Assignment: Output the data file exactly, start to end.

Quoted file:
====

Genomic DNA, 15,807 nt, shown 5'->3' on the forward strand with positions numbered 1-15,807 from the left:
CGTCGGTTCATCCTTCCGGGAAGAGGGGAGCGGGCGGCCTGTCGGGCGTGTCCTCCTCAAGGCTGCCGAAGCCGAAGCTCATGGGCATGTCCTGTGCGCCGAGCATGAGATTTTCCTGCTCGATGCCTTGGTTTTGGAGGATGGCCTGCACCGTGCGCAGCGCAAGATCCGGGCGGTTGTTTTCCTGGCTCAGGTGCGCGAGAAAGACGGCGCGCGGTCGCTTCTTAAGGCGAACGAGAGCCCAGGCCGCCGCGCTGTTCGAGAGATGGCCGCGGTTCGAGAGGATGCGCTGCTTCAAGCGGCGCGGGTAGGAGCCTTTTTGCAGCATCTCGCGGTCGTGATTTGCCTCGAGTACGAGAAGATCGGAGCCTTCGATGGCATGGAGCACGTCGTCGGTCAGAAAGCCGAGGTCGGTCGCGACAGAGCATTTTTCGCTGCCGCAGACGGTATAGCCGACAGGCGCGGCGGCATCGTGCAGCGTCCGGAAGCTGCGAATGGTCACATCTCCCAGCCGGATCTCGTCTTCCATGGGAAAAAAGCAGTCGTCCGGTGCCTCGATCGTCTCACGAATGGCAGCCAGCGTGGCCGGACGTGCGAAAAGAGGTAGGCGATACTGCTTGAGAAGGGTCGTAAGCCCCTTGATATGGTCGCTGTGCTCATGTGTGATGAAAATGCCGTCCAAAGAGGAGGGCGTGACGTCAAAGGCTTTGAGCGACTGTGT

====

Genomic DNA, 15,807 nt, shown 5'->3' on the forward strand with positions numbered 1-15,807 from the left:
CGTCGGTTCATCCTTCCGGGAAGAGGGGAGCGGGCGGCCTGTCGGGCGTGTCCTCCTCAAGGCTGCCGAAGCCGAAGCTCATGGGCATGTCCTGTGCGCCGAGCATGAGATTTTCCTGCTCGATGCCTTGGTTTTGGAGGATGGCCTGCACCGTGCGCAGCGCAAGATCCGGGCGGTTGTTTTCCTGGCTCAGGTGCGCGAGAAAGACGGCGCGCGGTCGCTTCTTAAGGCGAACGAGAGCCCAGGCCGCCGCGCTGTTCGAGAGATGGCCGCGGTTCGAGAGGATGCGCTGCTTCAAGCGGCGCGGGTAGGAGCCTTTTTGCAGCATCTCGCGGTCGTGATTTGCCTCGAGTACGAGAAGATCGGAGCCTTCGATGGCATGGAGCACGTCGTCGGTCAGAAAGCCGAGGTCGGTCGCGACAGAGCATTTTTCGCTGCCGCAGACGGTATAGCCGACAGGCGCGGCGGCATCGTGCAGCGTCCGGAAGCTGCGAATGGTCACATCTCCCAGCCGGATCTCGTCTTCCATGGGAAAAAAGCAGTCGTCCGGTGCCTCGATCGTCTCACGAATGGCAGCCAGCGTGGCCGGACGTGCGAAAAGAGGTAGGCGATACTGCTTGAGAAGGGTCGTAAGCCCCTTGATATGGTCGCTGTGCTCATGTGTGATGAAAATGCCGTCCAAAGAGGAGGGCGTGACGTCAAAGGCTTTGAGCGACTGTGT